Your Matters Matter – James

Humanitarian Stories

Your Matters Matter – James

There is no-one who cares for my soul.  There is no creature loves me, and if I die no one will pity me,’ is surely one of the bitterest cries that can burst from a breaking heart.  One of the secrets of the success of the Salvation Army is that the friendless of the world find friends in it. -William Booth

Imagine this: you are alone in your 30’s with a long criminal record.  You are also an alcoholic. No matter how many times you have checked yourself into a detoxification program, you still return back to your old alcoholic self.  Your ‘alcohol-fuelled’ criminal record is getting longer and longer.  You are estranged from all of your family.  This time you are facing another conviction with a strong possibility of receiving a custodial (gaol) sentence.  Legal Aid has just refused to provide you with representation and you have no money to fund a private lawyer.  This is the story of James.

James first approached Salvos Legal in February 2011.  Alison, the Program Co-ordinator at the Attorney-General’s “Court Referral of Eligible Defendants Into Treatment” (CREDIT) Program, referred him to us.  James was considered to be a hopeless case for a hopeless client, who showed no real remorse and whose future seemed certain to end him up behind bars.

When James walked into our office for the first time, he was a pale looking young man and not in good physical shape.  Although James was living in housing commission accommodation and had a low-income job working as a machinist, he did not qualify for Legal Aid.  He desperately needed legal representation in court.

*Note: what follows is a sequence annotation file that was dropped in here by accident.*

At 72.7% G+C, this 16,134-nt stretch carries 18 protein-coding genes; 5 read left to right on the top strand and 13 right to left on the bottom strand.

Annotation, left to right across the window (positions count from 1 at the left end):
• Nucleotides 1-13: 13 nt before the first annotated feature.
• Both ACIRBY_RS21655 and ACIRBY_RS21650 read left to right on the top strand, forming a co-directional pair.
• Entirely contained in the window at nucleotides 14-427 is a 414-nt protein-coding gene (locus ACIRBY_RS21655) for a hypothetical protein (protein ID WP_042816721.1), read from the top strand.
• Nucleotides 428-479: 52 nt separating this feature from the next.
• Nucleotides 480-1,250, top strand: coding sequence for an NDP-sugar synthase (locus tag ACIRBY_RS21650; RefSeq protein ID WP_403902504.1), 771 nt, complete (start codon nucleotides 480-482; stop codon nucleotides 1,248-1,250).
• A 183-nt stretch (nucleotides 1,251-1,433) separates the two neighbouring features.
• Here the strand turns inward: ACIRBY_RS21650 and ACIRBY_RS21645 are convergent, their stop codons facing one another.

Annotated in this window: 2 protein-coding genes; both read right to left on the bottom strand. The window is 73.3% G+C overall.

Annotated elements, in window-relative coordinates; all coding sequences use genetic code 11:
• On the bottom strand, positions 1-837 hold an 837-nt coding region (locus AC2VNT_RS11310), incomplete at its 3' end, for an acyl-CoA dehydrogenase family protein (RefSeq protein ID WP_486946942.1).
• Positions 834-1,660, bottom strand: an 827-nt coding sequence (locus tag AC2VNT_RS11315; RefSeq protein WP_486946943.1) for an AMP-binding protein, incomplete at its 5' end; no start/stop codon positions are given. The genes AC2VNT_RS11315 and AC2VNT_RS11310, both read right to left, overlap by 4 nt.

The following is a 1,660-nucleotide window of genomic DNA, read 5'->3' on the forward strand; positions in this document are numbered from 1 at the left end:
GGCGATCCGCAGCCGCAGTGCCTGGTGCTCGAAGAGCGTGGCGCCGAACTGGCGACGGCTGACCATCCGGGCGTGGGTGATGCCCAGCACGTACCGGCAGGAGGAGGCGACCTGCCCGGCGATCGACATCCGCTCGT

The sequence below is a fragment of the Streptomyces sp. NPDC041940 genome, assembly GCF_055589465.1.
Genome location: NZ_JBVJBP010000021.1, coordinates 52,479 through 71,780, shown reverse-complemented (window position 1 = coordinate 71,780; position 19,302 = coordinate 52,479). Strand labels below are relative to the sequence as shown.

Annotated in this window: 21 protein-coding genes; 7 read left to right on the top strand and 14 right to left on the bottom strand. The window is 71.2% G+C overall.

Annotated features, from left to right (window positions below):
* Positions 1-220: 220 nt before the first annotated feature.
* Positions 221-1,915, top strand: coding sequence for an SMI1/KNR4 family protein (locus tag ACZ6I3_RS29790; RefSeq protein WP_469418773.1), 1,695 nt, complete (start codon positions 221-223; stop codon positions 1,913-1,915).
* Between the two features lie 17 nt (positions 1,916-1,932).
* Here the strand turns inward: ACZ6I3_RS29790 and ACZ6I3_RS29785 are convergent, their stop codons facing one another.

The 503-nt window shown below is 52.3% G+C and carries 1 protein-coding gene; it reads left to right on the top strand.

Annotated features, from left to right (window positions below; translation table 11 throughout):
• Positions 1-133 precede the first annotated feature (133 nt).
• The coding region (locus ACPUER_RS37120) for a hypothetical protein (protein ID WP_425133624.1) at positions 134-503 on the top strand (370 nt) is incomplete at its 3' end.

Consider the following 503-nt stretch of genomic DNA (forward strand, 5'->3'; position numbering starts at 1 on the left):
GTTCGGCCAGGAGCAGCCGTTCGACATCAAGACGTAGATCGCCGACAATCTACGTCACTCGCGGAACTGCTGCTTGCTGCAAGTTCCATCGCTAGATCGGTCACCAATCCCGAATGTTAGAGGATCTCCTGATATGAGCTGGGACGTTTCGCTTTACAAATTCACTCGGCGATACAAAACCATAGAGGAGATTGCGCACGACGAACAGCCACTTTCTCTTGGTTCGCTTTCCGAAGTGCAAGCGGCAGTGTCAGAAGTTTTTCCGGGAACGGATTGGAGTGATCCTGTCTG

As we went through James’s court documents together, it was evident that alcohol was a major contributor to his current and past criminal charges. James had also breached a previous good behaviour bond in addition to his current charges.  Due to his criminal record, James was facing the prospect of a custodial sentence this time.

We had doubts initially as to whether we were able to make a difference in James’s life because there was nothing to satisfy us that he would not simply re-offend.  Most importantly, James had many opportunities before the court previously but this time there was very little evidence to suggest that he was going to make any substantial changes in his life.

James knew that he was facing the prospect of a custodial sentence.  He said to us that he really believed that this time was the ‘last straw’ for him and that he wanted to change but that he just hadn’t taken any such steps yet.  We acknowledged what James was saying but were conscious that talk is cheap and that actions speak much louder than words.  We agreed to help James but only on the basis that he accepted responsibility for his actions, addressed the underlying causes of his problems and that was willing to seek change for the better.

The Salvation Army’s 10-month residential drug and alcohol “Bridge” Program was the only chance James had to change his life and avoid ending up dead or serving a lengthy gaol term.  If James was to make ongoing positive progress in the Bridge Program, then perhaps the Magistrate would give him a chance to avoid a custodial sentence.  James recognised the extent of his addiction and ultimately agreed to become a resident of the Bridge Program.  We arranged for his immediate admission to the Program at the only available placement, which was in Canberra.  We told James to pack a bag.  James agreed.

Unexpectedly, James changed his mind about going to the Program a few days before his admission because he did not want to lose his current NSW Housing accommodation, furniture and his new found job by moving to Canberra.  After further thought, James indicated that he saw the 10-month residential program just as if it was another form of gaol for him.

During one of our long conferences, it became apparent that James was going through an intense period of detoxification.  His underlying emotions and feelings surfaced and he became quite angry and distressed.  James was confident that detox alone would be sufficient and he no longer wished to proceed with the longer term rehabilitation that had been arranged for him to commence in Canberra.